3. How do you practise yoga and meditation?

I have a daily meditation practice. I generally practice in the morning and the amount of time may change slightly from day to day but I try to practice for at least 20 minutes in the morning and preferably longer. My yoga practice changes over time. I’ve been working with a shoulder injury for quite a while so I don’t have as strong of an active practice as I’ve had in the past and when I’m working with an injury or something else in my body, I will lean more towards a yin yoga or restorative yoga practice.


4. Do you prefer one over the other (yoga / meditation) for overall well-being?

I think this is a really personal decision and it’s important to tune into what works for you. For me, my meditation practice is really key for me at this time, but my focus has changed over the years.


5. In your opinion, what are the biggest positive effects of practising yoga and meditation on our mindset and well-being?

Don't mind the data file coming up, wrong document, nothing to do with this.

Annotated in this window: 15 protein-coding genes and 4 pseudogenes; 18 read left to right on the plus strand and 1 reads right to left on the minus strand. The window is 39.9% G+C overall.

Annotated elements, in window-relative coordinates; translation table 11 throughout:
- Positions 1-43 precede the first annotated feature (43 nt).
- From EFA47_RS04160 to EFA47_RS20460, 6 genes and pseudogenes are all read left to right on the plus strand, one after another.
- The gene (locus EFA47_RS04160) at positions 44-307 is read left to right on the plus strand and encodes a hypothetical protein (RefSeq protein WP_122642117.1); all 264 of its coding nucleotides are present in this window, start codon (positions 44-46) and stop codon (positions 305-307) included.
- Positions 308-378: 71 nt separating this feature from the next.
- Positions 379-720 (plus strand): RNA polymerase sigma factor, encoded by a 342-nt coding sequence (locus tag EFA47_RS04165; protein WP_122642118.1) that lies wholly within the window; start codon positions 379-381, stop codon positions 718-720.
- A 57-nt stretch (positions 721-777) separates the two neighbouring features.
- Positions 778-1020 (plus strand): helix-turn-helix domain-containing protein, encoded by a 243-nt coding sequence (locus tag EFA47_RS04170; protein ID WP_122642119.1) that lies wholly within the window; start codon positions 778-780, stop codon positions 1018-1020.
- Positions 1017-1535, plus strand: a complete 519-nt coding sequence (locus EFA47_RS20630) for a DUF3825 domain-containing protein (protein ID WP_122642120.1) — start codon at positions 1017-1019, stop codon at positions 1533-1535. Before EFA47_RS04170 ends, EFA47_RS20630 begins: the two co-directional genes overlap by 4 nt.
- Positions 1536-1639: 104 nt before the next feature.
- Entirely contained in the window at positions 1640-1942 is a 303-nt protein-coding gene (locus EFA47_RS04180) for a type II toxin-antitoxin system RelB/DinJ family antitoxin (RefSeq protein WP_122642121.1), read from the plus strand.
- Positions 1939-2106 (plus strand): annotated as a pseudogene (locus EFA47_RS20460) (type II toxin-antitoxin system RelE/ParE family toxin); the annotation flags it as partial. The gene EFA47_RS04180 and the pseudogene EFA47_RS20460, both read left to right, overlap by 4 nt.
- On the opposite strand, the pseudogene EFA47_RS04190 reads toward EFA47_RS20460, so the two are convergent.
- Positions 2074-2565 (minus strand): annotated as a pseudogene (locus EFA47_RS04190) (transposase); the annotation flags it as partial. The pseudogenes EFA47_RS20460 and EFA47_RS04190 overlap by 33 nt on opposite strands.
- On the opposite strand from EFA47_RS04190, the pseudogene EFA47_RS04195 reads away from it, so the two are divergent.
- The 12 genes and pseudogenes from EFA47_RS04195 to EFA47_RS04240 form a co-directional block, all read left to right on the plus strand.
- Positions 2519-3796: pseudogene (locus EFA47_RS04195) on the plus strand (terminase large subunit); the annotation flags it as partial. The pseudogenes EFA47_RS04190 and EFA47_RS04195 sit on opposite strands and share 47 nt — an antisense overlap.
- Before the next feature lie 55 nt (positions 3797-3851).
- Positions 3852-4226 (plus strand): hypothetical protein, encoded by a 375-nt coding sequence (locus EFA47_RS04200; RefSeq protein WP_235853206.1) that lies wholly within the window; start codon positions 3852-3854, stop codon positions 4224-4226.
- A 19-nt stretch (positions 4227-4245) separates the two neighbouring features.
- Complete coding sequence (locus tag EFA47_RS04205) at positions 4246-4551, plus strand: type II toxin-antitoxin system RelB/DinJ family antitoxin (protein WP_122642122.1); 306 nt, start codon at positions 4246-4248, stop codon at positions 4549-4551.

I think the biggest benefit of meditation is awareness. Awareness is something that can constantly grow and expand at any stage of your practice. You get an opportunity to understand your thoughts, habits, and beliefs more deeply. When you understand some of your default patterns and habits, you can be more conscious of how you want to change them. With a practice like yoga, you’re being asked to tune into your body in a more conscious way. I believe that our bodies are always communicating with us so if you are practicing yoga with intention and attention, you can being to understand how to interpret certain signals your body is giving you.


6. If someone was a complete beginner to meditation, how would you advise they could start?

I recommend starting slow but being consistent… so as a beginner, you might set a timer for 5 minutes and sit quietly or use a meditation app where you hear guidance you can follow. Decide how many days a week you will practice and write it on your calendar or set an alarm. Try to be consistent (if you can) with the time of day. And do you best to stick with your goal of how many times a week! Don’t say everyday if you don’t think that will happen… it can be more discouraging if you miss. Decide on a time and frequency that is reasonable for your schedule. Allow yourself to feel successful. It helps to build your self-trust and confidence.